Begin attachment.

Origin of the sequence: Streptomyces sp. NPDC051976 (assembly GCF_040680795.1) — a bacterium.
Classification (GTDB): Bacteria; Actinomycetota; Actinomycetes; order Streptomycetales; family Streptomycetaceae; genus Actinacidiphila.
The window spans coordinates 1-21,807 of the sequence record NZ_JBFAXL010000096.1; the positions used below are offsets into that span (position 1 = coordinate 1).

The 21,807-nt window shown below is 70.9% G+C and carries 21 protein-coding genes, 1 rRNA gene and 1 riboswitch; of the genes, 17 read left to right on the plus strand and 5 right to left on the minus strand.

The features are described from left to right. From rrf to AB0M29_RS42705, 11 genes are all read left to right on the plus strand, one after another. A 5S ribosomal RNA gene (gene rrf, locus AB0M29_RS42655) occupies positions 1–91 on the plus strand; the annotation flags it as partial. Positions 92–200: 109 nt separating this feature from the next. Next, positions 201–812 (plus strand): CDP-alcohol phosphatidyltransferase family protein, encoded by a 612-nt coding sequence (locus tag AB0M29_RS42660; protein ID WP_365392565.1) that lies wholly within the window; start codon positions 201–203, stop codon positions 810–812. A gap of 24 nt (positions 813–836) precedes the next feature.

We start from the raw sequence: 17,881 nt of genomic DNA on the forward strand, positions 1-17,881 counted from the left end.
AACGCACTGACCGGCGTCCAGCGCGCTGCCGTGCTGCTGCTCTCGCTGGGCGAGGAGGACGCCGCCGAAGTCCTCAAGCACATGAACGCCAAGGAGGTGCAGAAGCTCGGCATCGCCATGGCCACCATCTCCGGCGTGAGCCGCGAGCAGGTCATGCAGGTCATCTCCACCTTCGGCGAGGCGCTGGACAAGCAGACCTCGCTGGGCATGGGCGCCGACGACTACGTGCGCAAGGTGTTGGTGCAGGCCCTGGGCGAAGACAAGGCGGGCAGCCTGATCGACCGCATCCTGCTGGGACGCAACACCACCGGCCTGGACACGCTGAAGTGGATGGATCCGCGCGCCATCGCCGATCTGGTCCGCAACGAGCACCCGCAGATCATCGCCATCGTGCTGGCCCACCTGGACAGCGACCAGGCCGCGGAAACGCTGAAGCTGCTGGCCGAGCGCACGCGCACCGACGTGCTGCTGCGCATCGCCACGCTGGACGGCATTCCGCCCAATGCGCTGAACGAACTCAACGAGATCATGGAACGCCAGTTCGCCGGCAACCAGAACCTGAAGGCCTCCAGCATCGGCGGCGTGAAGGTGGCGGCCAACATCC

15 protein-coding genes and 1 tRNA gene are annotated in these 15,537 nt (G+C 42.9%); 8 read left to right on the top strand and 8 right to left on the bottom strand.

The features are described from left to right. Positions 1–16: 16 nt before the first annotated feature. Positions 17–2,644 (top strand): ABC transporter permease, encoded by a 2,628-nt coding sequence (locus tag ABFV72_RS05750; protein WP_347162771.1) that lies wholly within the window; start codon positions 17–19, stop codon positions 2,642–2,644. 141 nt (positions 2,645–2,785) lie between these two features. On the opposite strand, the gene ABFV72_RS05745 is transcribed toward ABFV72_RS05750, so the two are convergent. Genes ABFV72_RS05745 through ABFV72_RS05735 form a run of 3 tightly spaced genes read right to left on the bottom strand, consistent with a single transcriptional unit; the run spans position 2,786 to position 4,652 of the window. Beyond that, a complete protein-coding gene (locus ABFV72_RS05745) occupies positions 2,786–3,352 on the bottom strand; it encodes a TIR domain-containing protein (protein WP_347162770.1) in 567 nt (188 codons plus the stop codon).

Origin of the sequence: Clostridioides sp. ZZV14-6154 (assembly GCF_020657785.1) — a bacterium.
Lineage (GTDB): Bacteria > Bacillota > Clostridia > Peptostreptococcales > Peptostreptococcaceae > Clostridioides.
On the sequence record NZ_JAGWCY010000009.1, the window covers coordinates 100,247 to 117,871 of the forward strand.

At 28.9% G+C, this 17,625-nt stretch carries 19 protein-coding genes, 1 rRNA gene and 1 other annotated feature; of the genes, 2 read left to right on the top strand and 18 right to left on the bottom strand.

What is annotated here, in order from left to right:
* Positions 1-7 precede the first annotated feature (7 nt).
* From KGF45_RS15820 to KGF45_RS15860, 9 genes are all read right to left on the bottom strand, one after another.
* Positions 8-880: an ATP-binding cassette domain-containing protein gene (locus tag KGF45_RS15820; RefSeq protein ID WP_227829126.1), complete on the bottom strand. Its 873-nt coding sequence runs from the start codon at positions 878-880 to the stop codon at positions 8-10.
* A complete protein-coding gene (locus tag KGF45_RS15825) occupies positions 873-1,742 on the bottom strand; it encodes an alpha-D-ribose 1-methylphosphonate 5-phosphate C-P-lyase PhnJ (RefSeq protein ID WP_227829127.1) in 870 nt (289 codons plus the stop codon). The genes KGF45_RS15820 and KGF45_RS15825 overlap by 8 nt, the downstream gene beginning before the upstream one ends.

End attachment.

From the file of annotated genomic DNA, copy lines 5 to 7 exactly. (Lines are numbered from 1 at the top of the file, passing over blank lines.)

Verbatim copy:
The features are described from left to right. From rrf to AB0M29_RS42705, 11 genes are all read left to right on the plus strand, one after another. A 5S ribosomal RNA gene (gene rrf, locus AB0M29_RS42655) occupies positions 1–91 on the plus strand; the annotation flags it as partial. Positions 92–200: 109 nt separating this feature from the next. Next, positions 201–812 (plus strand): CDP-alcohol phosphatidyltransferase family protein, encoded by a 612-nt coding sequence (locus tag AB0M29_RS42660; protein ID WP_365392565.1) that lies wholly within the window; start codon positions 201–203, stop codon positions 810–812. A gap of 24 nt (positions 813–836) precedes the next feature.

We start from the raw sequence: 17,881 nt of genomic DNA on the forward strand, positions 1-17,881 counted from the left end.
AACGCACTGACCGGCGTCCAGCGCGCTGCCGTGCTGCTGCTCTCGCTGGGCGAGGAGGACGCCGCCGAAGTCCTCAAGCACATGAACGCCAAGGAGGTGCAGAAGCTCGGCATCGCCATGGCCACCATCTCCGGCGTGAGCCGCGAGCAGGTCATGCAGGTCATCTCCACCTTCGGCGAGGCGCTGGACAAGCAGACCTCGCTGGGCATGGGCGCCGACGACTACGTGCGCAAGGTGTTGGTGCAGGCCCTGGGCGAAGACAAGGCGGGCAGCCTGATCGACCGCATCCTGCTGGGACGCAACACCACCGGCCTGGACACGCTGAAGTGGATGGATCCGCGCGCCATCGCCGATCTGGTCCGCAACGAGCACCCGCAGATCATCGCCATCGTGCTGGCCCACCTGGACAGCGACCAGGCCGCGGAAACGCTGAAGCTGCTGGCCGAGCGCACGCGCACCGACGTGCTGCTGCGCATCGCCACGCTGGACGGCATTCCGCCCAATGCGCTGAACGAACTCAACGAGATCATGGAACGCCAGTTCGCCGGCAACCAGAACCTGAAGGCCTCCAGCATCGGCGGCGTGAAGGTGGCGGCCAACATCC